Interestingly enough however, the oversight of not being admitted as a State by Congress led to a rather belated petition by the legislature in Ohio in 1953 for such Congressional legislation that retroactively saw Ohio admitted on its original 1803 date. (Which may prove to be a bit of a problem of itself, since according to the Constitution, Congress is not allowed to make a retroactive law, more commonly defined as 'ex post facto'.) This may not have been the only oversight however. Curiosity and a subsequent search of the Ohio statehood process uncovered what might seem to be a teeny, tiny little discrepancy. I can find no evidence that the Ohio legislature ratified the aforementioned federal compact. Additionally, apparently nowhere does the State of Ohio in its constitution ratify the federal version agreed to by those first thirteen States, nor acknowledge this document in any fashion.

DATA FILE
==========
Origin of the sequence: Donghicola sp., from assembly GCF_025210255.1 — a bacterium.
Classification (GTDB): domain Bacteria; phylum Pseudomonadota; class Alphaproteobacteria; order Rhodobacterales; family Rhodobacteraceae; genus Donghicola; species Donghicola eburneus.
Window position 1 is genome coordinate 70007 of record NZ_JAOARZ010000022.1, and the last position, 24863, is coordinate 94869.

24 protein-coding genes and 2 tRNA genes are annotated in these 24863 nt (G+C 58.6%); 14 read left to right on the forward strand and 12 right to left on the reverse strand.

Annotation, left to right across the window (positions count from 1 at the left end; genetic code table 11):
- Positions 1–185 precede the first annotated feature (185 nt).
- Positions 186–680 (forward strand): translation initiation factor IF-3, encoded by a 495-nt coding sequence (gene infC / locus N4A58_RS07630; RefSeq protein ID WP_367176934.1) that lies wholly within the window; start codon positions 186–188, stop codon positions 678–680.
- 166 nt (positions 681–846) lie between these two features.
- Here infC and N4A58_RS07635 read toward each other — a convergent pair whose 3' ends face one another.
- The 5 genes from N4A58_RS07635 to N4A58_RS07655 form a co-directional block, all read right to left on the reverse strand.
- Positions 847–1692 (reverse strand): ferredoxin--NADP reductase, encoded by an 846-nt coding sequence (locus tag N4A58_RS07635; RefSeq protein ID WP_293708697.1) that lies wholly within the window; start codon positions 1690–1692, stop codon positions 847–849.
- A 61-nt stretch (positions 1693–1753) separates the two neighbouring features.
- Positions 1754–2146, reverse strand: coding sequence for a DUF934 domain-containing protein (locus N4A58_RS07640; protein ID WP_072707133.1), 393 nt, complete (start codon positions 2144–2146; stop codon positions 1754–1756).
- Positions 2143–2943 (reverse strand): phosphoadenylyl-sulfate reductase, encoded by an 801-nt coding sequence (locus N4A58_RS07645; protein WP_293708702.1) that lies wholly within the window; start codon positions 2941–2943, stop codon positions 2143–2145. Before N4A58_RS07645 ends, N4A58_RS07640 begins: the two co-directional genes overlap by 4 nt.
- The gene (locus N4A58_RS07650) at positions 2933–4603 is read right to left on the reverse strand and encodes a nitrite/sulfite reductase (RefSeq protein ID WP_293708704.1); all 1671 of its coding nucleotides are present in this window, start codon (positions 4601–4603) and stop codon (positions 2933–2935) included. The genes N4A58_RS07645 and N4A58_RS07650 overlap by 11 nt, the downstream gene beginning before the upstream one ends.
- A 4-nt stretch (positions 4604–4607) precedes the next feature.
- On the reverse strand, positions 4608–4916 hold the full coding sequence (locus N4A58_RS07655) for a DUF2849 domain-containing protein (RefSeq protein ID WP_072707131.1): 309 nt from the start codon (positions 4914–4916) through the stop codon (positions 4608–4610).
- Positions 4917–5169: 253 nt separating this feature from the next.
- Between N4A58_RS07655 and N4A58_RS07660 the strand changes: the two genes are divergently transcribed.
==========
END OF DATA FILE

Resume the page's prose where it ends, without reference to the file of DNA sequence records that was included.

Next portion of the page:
Now it's possible that I simply missed it, or that something as important as the procedure binding each future state to the Union is covered somewhere else in federal law; but if it is, I could find nothing in writing that says so. Perhaps however, this was merely an oversight on the part of those attempting to craft a document to guide the governance of almost 45,000 square miles of the former Northwest Territory; but if it is, such an omission does seem rather glaring.

One cannot help but wonder in light of the opinions expressed in Mr Wood's book, what obligation a state that did not go through such a ratification process, nor in any way certify the federal compact in its State Constitution or otherwise, has to complying with it. One cannot further help but wonder at the implications should such a State decide that a law or laws passed by the national legislature were a violation of such a compact, and chose to ignore them.